Why Aussies really butcher the English language



Rough, inarticulate, lazy – the Australian language is many things, but there is one thing it is not: drunk.

Australians are famous for their innovative butchering of the English language, both in the addition of new creative words and the shortening of old favourites.

It’s common knowledge that AFL stalwarts only ever call their game ‘footy’, not ‘football’. Likewise, only a true Australian speaker understands the meaning of the phrase: ‘yeah, nah’.

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But earlier this week, a communications expert floated the idea that the Australian vocal chords are perpetually drunk.

Australian settlers' home

One expert claimed Australian settlers liked to get drunk together and chat. Photo: AAP

In an article for The Age, Victoria University lecturer Dr Dean Frenkel described the Aussie accent as a “cocktail of English, Irish, Aboriginal, German”, and something else.

“Our forefathers regularly got drunk together and through their frequent interactions unknowingly added an alcoholic slur to our national speech patterns,” he wrote, while also calling for improved rhetoric studies in the Australian curriculum.

Another linguistics expert, UQ’s Dr Rob Pensalfini, disagreed with Dr Frenkel’s assessment, however, saying that our articulation was connected to Cockney and Irish English.

But the editor of the upcoming edition of the Australian National Dictionary, Bruce Moore, said both were absurd propositions.

“It is a very odd and curious and unhistoric notion of how new dialects get created, what worries me is that we do know a fair bit about how the Australian accent was created and it is unfortunate that pop explanations get promulgated,” he said.

“We know the Australian accent is a product of a levelling of dialects.

“There is no evidence that there was any influence on the dialect from Aboriginal languages or from the Irish.”

Children lead the way

school children

Children likely developed the current Australian tone between 1788 and 1830. Photo: Shutterstock

Australia was founded on January 26, 1788, and from that point a local version of English began to develop.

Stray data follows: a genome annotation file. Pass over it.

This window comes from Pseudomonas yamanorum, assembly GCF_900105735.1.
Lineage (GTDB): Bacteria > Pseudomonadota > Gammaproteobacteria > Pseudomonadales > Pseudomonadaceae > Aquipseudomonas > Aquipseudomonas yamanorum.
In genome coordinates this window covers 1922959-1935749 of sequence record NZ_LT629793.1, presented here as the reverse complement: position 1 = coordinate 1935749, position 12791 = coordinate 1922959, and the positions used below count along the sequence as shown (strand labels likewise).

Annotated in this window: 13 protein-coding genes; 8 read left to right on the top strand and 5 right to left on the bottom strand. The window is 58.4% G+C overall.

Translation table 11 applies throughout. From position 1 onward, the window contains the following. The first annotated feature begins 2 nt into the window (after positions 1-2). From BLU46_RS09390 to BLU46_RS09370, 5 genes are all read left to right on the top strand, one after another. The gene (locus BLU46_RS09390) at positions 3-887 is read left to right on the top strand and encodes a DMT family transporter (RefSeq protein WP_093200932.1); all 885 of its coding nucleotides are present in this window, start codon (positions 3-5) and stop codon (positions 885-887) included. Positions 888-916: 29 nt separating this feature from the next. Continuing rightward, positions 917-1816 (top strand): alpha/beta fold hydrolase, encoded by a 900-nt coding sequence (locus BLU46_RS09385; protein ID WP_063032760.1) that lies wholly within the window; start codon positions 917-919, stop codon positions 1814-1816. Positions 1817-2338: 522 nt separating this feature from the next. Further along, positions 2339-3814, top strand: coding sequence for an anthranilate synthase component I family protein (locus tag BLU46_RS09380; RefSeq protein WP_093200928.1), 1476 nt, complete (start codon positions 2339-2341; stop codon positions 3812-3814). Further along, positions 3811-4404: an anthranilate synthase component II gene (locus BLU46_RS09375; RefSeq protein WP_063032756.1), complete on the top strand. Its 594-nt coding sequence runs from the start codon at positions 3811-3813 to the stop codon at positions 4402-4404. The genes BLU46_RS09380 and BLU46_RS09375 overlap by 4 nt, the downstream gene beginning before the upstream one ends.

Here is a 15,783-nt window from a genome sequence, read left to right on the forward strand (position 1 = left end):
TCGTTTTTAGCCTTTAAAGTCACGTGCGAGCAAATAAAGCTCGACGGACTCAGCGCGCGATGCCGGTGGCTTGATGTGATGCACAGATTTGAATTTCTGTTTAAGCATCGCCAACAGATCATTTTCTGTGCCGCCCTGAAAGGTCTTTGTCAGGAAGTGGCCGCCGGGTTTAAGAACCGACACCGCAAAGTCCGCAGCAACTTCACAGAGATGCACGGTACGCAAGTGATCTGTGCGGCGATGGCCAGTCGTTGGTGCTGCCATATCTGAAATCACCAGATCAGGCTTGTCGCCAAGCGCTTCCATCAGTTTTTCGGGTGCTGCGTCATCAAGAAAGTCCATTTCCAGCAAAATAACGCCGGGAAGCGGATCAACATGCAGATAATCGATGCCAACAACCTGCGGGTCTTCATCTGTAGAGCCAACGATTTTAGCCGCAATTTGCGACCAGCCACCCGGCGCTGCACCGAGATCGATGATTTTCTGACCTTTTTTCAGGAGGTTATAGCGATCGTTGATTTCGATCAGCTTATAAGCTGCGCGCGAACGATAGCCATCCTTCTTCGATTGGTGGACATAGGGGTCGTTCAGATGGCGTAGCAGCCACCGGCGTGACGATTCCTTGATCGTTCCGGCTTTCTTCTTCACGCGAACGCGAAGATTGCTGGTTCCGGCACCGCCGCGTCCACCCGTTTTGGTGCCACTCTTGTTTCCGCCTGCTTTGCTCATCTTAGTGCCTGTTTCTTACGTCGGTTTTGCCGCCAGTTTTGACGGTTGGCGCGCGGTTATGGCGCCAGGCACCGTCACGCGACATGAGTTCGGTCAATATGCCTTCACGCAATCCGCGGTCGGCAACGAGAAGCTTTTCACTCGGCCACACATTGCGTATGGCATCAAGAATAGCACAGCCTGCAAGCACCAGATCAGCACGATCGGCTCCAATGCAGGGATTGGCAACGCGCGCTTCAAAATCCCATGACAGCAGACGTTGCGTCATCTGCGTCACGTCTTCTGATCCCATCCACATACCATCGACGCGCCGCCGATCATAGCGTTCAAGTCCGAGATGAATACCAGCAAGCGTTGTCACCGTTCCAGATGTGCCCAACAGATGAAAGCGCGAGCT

But rather than adults, it was children who pioneered the spoken word as we know it.

“You had people from all over Britain, an extraordinary mix of accents … in the parents,” Mr Moore said.

“The kids pick and choose from all over the place … slightly different features although they will always be wanting to sound like one another … and level out extremes.”

By about 1820 the Aussie tone had begun to take shape. Over the next 10 years it changed to something similar to what is spoken today.

But then, at the turn of the 20th century, the accent changed, as a focus was put on elocution.

“In Australia we had some trying to modify their vowels again, so that they sounded more British,” Mr Moore said.

“About the same time – around the First World War – we think there was a reaction against that where we start getting the opposite produced, the broad Australian accent.”

State to state, it is all the same

Although some people claim to be able to tell the difference between accents from different Australian states, there’s Buckley’s chance they actually can.

“There is very little difference in accents in Australia,” Mr Moore said.

“In Britain, regional accents were developed at a time of regional isolation.

“In spite of the huge differences, right from the beginning there were amazing movements of people from every area in Australia.”


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